XM800 Armored Reconnaissance Scout Vehicle
The armored reconnaissance scout vehicle (XM800) project also advanced during 1972. On 22 May 1972 the Food Machinery Corporation and Lockheed Missiles and Space Company had been awarded contracts respectively for design and fabrication of 4-tracked and 4-wheeled prototype versions. As the year closed, both contractors had their first vehicle in operation and being tested. The additional vehicles were to be delivered to the Army in November 1973 for competitive testing.
The XM800 Armored Reconnaissance Scout Vehicle produced two reconnaissance vehicles. One had been built by Lockheed and the other by FMC. General DePuy questioned the scout vehicle on two points: one, was it survivable; and two, did it have an adequate crew size. The general asked for a study to take place and had General Starry head the project. There was some concern in the Army that General Starry and General DePuy had made up their minds to terminate the XM800s regardless of the tests results.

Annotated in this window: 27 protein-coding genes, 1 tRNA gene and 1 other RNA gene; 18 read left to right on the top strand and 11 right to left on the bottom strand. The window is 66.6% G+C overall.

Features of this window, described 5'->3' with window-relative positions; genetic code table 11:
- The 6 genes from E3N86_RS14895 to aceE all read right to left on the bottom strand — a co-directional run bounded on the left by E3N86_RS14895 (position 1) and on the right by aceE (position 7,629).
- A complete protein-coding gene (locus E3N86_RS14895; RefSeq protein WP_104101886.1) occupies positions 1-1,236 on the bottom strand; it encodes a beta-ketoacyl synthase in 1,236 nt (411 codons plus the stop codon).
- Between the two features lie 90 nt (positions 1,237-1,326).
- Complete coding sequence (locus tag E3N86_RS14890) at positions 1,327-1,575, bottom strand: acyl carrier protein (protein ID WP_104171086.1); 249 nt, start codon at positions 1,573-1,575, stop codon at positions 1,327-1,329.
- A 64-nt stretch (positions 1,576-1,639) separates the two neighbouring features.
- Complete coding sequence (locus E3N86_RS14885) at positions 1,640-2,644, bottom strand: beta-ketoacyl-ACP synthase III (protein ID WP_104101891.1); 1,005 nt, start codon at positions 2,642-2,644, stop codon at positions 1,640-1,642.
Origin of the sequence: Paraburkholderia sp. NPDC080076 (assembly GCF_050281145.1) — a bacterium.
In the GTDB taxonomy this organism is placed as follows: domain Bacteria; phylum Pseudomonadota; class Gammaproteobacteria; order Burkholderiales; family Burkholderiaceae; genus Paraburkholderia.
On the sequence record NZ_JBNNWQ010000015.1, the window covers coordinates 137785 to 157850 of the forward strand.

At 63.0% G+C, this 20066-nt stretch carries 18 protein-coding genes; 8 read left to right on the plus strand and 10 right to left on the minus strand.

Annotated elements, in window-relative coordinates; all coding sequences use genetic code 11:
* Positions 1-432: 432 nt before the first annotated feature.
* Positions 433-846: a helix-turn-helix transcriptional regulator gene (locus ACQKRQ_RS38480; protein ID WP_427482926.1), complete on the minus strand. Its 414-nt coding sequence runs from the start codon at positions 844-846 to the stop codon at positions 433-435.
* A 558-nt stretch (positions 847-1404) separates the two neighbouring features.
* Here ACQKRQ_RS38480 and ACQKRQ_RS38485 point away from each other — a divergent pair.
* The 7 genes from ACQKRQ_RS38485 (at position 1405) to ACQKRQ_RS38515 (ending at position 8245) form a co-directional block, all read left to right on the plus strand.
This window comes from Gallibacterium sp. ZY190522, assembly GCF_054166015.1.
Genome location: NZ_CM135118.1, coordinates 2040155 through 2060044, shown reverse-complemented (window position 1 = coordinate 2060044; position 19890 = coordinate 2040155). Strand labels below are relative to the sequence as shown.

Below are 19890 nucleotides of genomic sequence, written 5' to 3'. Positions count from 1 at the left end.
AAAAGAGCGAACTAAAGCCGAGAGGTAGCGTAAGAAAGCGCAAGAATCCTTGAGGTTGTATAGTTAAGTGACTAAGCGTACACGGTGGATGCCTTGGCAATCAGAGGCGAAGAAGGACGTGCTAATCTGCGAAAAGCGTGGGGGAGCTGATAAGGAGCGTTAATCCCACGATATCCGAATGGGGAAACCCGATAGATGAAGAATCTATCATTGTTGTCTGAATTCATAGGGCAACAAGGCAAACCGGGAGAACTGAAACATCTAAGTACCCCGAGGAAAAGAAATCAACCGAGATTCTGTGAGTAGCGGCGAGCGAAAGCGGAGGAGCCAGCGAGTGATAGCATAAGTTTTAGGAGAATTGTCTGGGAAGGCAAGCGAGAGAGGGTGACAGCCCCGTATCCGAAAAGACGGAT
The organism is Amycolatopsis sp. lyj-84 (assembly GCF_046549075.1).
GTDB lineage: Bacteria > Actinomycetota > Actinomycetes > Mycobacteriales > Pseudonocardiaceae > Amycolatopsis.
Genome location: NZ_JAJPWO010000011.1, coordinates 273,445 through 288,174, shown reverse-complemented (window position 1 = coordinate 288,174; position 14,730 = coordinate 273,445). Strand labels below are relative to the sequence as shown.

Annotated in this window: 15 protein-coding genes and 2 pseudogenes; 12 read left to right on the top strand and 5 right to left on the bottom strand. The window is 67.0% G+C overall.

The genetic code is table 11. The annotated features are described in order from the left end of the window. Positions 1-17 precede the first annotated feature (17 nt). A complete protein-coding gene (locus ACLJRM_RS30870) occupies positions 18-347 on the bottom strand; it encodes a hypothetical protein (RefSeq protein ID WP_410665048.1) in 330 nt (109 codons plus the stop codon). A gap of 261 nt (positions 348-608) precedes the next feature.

The Army conducted the tests, and as it came out in the test report: the vehicles that were being tested were not any better - in fact, in some cases worse - than the current M113. The vehicles did not have better mobility; they couldn't haul or take care of the amount of equipment which was needed by the scouts. To buy that vehicle would have really been a wrong thing to do with the taxpayers' dollars, and General Starry reccommended that the Army cancel that program.
The decision went all the way to the top because it was a political question as well as a tactical one. There were lots of dollars involved. Business was involved, especially for Lockheed who had already lost the competition to FMC, but FMC didn't have a lot to lose because they were going to win with the MICV or the XM800.
The Army went to the MICV, now called the Bradley, because the Army wanted the cavalry organization to be indistinguishable from our current armored division. In other words, when there was a light screening force, the Army wanted the enemy to see tanks and Bradleys, the same thing that he would see in a division -- so that he wouldn't know that he was running into a light cavalry force. That's part of cavalry's mission: to be an economy of force and to fool the other guy and make him think that there's something there that's really not there.
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